So when we saw that, you could see there was a dynamic radiologic finding that would explain her symptoms and fit with them. So at that point, we began to discuss options for treatment. And typically, when you have some of the brain contents herniating out of the brain and a little cyst that had developed in her brain, we call that a meningoencephalocele. Because it went into the orbit, it's an orbital meningoencephalocele. And the treatment for that really is to put in a firm barrier to resect the orbital meningoencephalocele and then a firm barrier to separate those contents. But this was a perfect case for us to do together, because we're working both with the orbital contents as well as with the brain that are going back and forth. And this is kind of a perfect example of where Dr. Cohen and I overlap. So at that point, I sent her to see Dr. Cohen. She agreed and we scheduled the case together.

Dr Liza Cohen: You described the case beautifully, Dr. Magill. In these types of situations where there's pathology that involves both the brain and the orbit, being at a center like Northwestern Medicine, where we have specialists who are used to doing these types of cases together and working together, really allowed for the patient to be provided the best multidisciplinary care possible. And we can talk a little bit about the surgery and how we kind of approached it. Dr. Magill, if you want to start with that.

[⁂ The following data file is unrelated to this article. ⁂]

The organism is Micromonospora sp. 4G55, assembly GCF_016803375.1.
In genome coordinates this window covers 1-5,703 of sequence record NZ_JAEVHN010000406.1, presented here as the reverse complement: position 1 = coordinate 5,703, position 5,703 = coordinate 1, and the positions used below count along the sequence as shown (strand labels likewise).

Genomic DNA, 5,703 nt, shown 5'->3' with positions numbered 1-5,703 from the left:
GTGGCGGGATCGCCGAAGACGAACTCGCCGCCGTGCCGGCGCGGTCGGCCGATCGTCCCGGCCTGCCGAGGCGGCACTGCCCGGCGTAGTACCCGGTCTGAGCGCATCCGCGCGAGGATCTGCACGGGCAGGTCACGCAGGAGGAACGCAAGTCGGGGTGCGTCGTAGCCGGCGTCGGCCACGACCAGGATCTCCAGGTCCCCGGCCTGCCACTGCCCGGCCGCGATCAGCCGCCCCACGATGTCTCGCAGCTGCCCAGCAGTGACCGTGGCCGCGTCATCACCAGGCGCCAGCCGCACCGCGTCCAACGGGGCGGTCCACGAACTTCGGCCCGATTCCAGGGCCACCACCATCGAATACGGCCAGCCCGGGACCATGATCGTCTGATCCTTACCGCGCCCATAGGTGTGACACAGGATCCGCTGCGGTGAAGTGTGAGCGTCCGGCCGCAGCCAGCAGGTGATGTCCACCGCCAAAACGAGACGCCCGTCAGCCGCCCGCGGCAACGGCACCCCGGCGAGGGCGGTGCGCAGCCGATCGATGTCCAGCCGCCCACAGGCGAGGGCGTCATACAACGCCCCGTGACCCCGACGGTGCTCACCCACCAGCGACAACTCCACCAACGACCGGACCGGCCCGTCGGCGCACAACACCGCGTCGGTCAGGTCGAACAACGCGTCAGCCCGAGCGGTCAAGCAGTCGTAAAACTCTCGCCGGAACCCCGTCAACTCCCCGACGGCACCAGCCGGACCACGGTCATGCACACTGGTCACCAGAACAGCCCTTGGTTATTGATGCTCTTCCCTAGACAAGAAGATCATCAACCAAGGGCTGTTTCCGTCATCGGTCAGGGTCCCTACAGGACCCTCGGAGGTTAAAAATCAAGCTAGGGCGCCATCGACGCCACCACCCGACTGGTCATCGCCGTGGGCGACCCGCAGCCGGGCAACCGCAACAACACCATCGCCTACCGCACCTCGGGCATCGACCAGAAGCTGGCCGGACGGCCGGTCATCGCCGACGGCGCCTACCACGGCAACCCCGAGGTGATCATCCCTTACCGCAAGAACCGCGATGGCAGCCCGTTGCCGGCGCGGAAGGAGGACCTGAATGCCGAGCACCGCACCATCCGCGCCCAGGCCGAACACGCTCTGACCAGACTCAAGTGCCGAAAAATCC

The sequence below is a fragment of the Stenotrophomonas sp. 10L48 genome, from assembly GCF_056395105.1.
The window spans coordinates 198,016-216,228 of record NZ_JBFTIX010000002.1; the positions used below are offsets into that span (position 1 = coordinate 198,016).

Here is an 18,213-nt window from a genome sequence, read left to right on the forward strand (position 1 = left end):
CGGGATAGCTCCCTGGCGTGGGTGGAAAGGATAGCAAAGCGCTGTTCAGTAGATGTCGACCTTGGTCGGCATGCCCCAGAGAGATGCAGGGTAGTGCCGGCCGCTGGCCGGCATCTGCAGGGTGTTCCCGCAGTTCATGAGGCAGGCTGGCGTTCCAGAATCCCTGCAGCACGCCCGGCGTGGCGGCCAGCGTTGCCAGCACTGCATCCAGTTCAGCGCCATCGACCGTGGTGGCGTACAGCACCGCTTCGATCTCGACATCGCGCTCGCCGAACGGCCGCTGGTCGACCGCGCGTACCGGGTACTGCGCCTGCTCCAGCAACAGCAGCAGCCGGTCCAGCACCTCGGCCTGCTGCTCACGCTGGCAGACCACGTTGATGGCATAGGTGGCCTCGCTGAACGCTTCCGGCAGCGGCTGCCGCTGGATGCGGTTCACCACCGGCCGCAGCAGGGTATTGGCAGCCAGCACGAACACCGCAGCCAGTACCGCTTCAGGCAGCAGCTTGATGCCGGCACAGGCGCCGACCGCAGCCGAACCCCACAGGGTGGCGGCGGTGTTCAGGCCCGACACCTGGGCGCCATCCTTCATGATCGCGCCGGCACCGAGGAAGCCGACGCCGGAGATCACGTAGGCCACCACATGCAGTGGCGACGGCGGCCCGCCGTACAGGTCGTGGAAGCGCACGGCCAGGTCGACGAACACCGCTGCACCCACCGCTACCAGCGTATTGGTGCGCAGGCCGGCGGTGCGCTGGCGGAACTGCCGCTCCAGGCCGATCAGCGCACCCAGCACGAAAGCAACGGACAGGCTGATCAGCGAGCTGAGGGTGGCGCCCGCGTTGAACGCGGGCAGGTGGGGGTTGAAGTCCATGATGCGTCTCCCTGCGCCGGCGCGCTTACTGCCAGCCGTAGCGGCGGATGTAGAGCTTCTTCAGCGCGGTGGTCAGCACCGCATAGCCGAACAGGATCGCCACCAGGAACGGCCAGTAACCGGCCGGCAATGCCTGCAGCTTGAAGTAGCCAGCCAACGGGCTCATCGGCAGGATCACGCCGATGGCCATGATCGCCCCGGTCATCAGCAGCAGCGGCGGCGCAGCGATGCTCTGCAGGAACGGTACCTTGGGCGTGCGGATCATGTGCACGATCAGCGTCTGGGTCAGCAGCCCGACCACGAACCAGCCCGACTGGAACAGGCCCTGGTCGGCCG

Dr Stephen Magill: I think being at a place where we had the really excellent diagnostic, both the ophthalmologist and the clinicians who first detected this and then the radiologists, the neuroradiologist seeing the imaging correlate, and then us working together, and what Dr. Cohen and I do as we looked at the case and thought about it -- You know, my specialty is in minimally-invasive brain surgery and skull base surgery, and so I'm always looking to try to see is there a minimally invasive option. Could we go through the orbit? And so we had several conversations back and forth looking at the imaging. And because of the size of the defect and that it was on the medial side of the orbit, which can be difficult to get at, and it was very deep in the orbit, so an approach where you go through the orbit is not as good because you have to get back where it gets very narrow by the optic nerve and to put in a big implant to close it, there just wouldn't be enough room. So we needed to come from the brain side of the orbit to look there.